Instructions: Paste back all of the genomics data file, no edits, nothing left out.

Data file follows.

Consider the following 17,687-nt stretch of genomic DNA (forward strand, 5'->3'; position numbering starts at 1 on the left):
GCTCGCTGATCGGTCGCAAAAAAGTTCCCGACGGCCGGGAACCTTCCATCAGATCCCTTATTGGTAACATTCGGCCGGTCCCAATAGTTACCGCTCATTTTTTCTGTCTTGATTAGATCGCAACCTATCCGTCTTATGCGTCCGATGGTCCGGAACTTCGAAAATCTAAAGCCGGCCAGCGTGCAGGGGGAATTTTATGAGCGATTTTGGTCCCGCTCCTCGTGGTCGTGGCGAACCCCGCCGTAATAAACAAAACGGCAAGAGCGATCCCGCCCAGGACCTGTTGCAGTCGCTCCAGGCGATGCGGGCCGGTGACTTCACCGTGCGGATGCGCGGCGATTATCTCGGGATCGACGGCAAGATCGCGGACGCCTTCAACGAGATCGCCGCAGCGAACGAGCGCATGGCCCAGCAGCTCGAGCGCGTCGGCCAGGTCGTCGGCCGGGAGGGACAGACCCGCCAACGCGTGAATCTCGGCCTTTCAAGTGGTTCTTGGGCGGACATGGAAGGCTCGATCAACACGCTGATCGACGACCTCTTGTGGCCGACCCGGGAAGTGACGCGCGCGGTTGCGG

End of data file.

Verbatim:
Consider the following 17,687-nt stretch of genomic DNA (forward strand, 5'->3'; position numbering starts at 1 on the left):
GCTCGCTGATCGGTCGCAAAAAAGTTCCCGACGGCCGGGAACCTTCCATCAGATCCCTTATTGGTAACATTCGGCCGGTCCCAATAGTTACCGCTCATTTTTTCTGTCTTGATTAGATCGCAACCTATCCGTCTTATGCGTCCGATGGTCCGGAACTTCGAAAATCTAAAGCCGGCCAGCGTGCAGGGGGAATTTTATGAGCGATTTTGGTCCCGCTCCTCGTGGTCGTGGCGAACCCCGCCGTAATAAACAAAACGGCAAGAGCGATCCCGCCCAGGACCTGTTGCAGTCGCTCCAGGCGATGCGGGCCGGTGACTTCACCGTGCGGATGCGCGGCGATTATCTCGGGATCGACGGCAAGATCGCGGACGCCTTCAACGAGATCGCCGCAGCGAACGAGCGCATGGCCCAGCAGCTCGAGCGCGTCGGCCAGGTCGTCGGCCGGGAGGGACAGACCCGCCAACGCGTGAATCTCGGCCTTTCAAGTGGTTCTTGGGCGGACATGGAAGGCTCGATCAACACGCTGATCGACGACCTCTTGTGGCCGACCCGGGAAGTGACGCGCGCGGTTGCGG